CAVUTO: And then you woke up and realized how ridiculous that was. A.B., I don't mean to be cynical or even slap-happy about this, but I'm just wondering. This is going to be a fairly quick affair, especially if they don't have witnesses, so some say as quickly as two weeks. Will it change any minds then? People -- as I have raised this with Republicans and Democrats, if you don't like to president, you want him out. If you like the president, you don't want him out. And then -- and it's not going to change. What do you think?

A.B. STODDARD, REALCLEARPOLITICS: I don't think the outcome of the trial that we all know should determine the process. And I think it's a good point on witnesses. Having witnesses makes it look like you put on a fair trial. I think it actually redounds to the benefit of Republicans who are up for reelection in tough races this year to be able to say that they supported a fair and open process. That's why you saw some interesting remarks yesterday, after they all watched Lev Parnas the night before, because they needed the space to be able to say that their minds are open. Senator John Barrasso of leadership, Susan Collins revisiting her statement from the day before.

CAVUTO: So, his comments warrant more follow-up, right? Now, what would you think of that, Gianno?

CALDWELL: In terms of the comments warranting more follow-up?

CAVUTO: Yes, Lev Parnas, to get him up there.

CALDWELL: You know what? At the end of the day, when it comes to bringing in these different witnesses, I think that they should actually have something to do with the process. We certainly -- when it comes to Joe Biden and Hunter Biden, and I hear my colleague say that they didn't have anything to do with it, but the president definitely was looking to investigate something that seemed to be corrupt. I'm from the state of Illinois, where we have had governor after governor and politician after politician go to jail. These individuals had something to do with the process. And I think those are the folks that we need to be calling as witnesses, maybe not Joe Biden, per se, but we need to understand what really did happen, and how this all -- how this all works together, because I think the president should have worked with the attorney general on this.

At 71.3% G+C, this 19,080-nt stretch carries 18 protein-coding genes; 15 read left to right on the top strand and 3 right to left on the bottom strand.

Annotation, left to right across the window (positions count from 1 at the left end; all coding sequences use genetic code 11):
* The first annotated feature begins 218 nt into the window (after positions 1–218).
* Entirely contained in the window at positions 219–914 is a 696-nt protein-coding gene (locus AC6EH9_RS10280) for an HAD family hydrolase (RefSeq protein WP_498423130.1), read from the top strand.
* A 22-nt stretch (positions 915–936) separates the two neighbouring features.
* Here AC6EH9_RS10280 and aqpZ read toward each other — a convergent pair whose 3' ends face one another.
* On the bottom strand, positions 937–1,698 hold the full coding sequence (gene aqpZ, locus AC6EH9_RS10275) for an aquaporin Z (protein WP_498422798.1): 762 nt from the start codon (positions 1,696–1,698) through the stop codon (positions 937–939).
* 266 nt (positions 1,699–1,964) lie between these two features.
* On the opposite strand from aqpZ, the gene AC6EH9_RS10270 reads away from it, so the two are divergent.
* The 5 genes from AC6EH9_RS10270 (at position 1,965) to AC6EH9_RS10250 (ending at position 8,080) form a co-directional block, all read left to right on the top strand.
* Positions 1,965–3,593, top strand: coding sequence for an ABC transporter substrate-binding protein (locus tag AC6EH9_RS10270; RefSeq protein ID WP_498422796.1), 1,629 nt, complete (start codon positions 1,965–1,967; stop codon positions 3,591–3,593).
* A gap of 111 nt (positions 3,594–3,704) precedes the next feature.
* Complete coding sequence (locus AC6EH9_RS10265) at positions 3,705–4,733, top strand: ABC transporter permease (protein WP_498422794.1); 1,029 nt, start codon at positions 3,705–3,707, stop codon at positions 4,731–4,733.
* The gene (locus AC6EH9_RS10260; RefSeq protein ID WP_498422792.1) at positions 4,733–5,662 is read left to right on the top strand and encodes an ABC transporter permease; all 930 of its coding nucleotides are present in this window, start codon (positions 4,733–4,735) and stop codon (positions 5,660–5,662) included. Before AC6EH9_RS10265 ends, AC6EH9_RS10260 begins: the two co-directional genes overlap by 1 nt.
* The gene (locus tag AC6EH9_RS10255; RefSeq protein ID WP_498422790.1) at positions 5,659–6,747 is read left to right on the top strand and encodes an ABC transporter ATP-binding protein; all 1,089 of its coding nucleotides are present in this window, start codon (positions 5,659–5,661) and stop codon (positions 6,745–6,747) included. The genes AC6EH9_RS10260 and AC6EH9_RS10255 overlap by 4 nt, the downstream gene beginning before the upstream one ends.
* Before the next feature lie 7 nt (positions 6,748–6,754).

CAVUTO: So, you're open to those witnesses. And therein lies the rub and the debate. Guys, thank you very, very much. In the meantime, Democrats are pushing four witnesses. Investors, well, they're just pushing stocks to new records. The disconnect that we can connect -- after this.



TRUMP: We just had another all-time high for our stock market just hit. So that will be 149 times in less than three years. That's not bad. Coach, that's good, right?


TRUMP: Steve, that's good. We will take that, coach, right?


CAVUTO: All right, the president making it very clear that he's keeping count of these records. And we had three more today, all the major market averages inching into new record territory, something that's become commonplace, despite all impeachment stuff going on. 32 Advisors founder and CEO Robert Wolf, former big cheese at UBS, well- connected in the financial community, in the Democratic Party as well. Robert, he's saying that, look, this has all happened under me. You want to impeach that, have at it. What do you think?

ROBERT WOLF, FORMER CHAIRMAN, UBS: I think you have to separate the two issues. I don't think impeachment and the markets coincide at all. We can actually chew gum and walk at the same time. Business should not be....


CAVUTO: But if he -- if the markets thought that he really was going to be impeached, would it be different?

WOLF: Yes, the markets would go down, no question about it.


WOLF: But that's not why the markets are up. The markets are up because USMCA passed, we had phase one China, we have Brexit behind us, we have...

CAVUTO: But all of this stuff has been happening throughout these three years. And the president says that's really on him, the regulatory relief, the tax cuts, the improved earnings as a result, all starts, emanates from him. You say?

WOLF: Well, I would say there's no question that he continued from the Obama economic comeback. And I know your viewers are going to start trolling me, but the truth is, that's a fact. I mean, we had incredible...

CAVUTO: They're busy just trolling me.


CAVUTO: But I'd be curious, though, what you make...

WOLF: But I have to give him due. I mean, let's be clear. There's no question the markets have done incredibly well under the president. The facts don't lie. But I don't think that is...